Preventing Driver Overpayment with Effective Rule ManagementThe Trapeze Team | August 16, 2016
Winning new bus routes is cause for celebration. But while the victory presents an opportunity for profit, it can also spell disaster, because in order for a new route to be profitable, it – and the drivers that come with it – must be managed carefully. Payroll and terms and conditions rules are complex and time consuming to implement – so it’s not surprising they are often done sub-optimally.
Bad rules: the financial cost
Pete Adney, Software Consultant for Trapeze, says: “The best approach is to think about rules as soon as a new route is won. But many operators won’t do this work until after they get the drivers in, when they bring all their terms and conditions and rules with them. Eventually it becomes an administration nightmare; it’s seriously complicated.”
These complications aren’t just irritating, but also costly, given that we’re often talking about hundreds of drivers in a depot and thousands in an organisation, each needing daily management. Pete says: “There are so many conditions that trigger payments – and they can be missed. Overpayment can be as problematic as underpayment.”
What are the signs?
Are you certain you are managing rules as effectively as possible? Here are some warning signs that all is not well.
- You are using spreadsheets
Are you spending time creating and managing additional spreadsheets? Given that DAS is such a powerful tool, is taking data out to be manually edited elsewhere a sensible idea? At best, using spreadsheets is inefficient; at worst you are introducing potential for costly mistakes. As Pete says: “In the bus industry, if you get something wrong once, you can get it wrong thousands of times.”
- You have peripheral systems
If you have to use peripheral systems to achieve the results you need, you may be working inefficiently. Duplicating work means increased man hours – and that means additional cost.
- You are always checking and correcting
Does pay day see a queue of drivers outside the controller’s office because of mistakes on pay slips? Not only is under or over payments (because of additional payments required, or hours assigned outside of DAS) frustrating for the drivers; it takes time and money to fix.
- Too many staff – or too few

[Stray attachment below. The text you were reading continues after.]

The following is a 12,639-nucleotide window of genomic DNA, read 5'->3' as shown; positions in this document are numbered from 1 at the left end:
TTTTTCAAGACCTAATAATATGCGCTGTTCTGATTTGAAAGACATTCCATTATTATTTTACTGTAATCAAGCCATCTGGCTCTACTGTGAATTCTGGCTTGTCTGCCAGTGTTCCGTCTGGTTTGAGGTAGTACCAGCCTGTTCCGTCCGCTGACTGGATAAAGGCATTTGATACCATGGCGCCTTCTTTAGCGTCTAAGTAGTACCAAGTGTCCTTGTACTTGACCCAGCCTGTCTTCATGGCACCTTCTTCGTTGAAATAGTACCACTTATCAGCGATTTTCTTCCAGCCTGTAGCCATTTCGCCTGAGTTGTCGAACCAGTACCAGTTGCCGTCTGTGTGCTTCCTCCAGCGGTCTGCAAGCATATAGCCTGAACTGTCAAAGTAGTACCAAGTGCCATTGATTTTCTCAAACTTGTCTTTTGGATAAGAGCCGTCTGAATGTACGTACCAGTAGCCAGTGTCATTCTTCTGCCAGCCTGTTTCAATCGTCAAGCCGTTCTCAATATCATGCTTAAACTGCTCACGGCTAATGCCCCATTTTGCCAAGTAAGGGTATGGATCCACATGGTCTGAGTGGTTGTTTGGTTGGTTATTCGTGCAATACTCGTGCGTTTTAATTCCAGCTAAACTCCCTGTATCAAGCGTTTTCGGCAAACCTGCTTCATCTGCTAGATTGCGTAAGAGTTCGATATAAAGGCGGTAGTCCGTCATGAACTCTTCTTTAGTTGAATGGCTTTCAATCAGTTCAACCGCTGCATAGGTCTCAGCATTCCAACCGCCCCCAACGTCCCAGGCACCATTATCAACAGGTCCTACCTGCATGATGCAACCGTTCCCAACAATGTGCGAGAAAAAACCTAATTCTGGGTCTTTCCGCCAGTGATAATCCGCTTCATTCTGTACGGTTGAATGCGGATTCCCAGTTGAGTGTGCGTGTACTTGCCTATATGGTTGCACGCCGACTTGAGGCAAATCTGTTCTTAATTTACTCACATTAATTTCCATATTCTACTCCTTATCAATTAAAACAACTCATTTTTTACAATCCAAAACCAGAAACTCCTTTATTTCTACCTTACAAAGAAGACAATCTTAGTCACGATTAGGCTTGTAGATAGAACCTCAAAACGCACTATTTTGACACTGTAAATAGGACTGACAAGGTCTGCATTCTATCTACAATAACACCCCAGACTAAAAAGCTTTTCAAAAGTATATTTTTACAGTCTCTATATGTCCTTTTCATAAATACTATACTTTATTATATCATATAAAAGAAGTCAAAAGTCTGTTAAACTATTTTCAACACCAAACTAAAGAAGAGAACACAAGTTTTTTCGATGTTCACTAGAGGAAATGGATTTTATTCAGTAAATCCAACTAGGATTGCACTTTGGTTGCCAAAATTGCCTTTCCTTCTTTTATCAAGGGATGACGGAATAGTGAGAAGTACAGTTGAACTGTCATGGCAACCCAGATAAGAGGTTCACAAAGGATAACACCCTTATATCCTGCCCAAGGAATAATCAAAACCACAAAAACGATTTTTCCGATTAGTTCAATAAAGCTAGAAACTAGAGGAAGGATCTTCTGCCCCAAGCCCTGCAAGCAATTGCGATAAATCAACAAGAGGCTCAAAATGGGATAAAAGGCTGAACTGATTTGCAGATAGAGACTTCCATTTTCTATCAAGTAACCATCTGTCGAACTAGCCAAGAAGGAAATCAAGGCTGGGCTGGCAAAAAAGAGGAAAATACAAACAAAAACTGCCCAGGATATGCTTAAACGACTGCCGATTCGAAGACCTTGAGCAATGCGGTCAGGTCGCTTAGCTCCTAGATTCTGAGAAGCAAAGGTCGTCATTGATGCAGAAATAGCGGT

Having too many staff members, or not enough, is another warning sign. Are there too many people assigned to allocating work because of the complexities of the driver rules? If rules are managed correctly within DAS, you will have the optimal number of staff needed to correctly assign duties and manage drivers.
- Are a lot of your drivers leaving?
If your drivers aren’t happy with how their work is being managed, they are more likely to leave. We know driver attrition is a huge issue; fair and transparent allocation of duties, with the correct rules attached, can go a long way towards reducing staff turnover.
- You don’t use DAS efficiently/correctly
If you are not managing your rules correctly within DAS, you may find yourself wasting time . DAS is a quick and efficient system that manages duty allocation and driver management. But to be effective it needs accurate data.
- Your reports aren’t helping
If your reports aren’t helping then it’s time to ask why. DAS should offer transparent and accurate reporting, but if the data within it is not up to scratch, the reports produced won’t be as effective as they could be.
Using DAS to manage driver rules – the return on investment
Managing rules is an essential requirement. As Pete Adney says, “Operators have to look after a large number of different requirements, including working time rules as well payroll rules. Both are vital and relevant, and there’s too much information for individuals to manage now.”
Dealing with rules is something that should be done in the most efficient way possible. If you are using spreadsheets or systems outside DAS, you could be losing huge amounts of time.
Let’s say each peripheral system or spreadsheet requires 20 minutes of preparation; 20 minutes editing; and takes 20 minutes to distribute (to allocation and payroll teams, as well as a report to managers). Just five spreadsheets equals five hours work – or 14% of your working week.
Reviewing your rules is a clear route to cost saving, but it’s increasingly a necessity, too. Pete Adney concludes: “Rules are the cogs under the bonnet of DAS. The rules fire the payment out to payroll. If you have a good set of rules, everything happens exactly as you need it to.”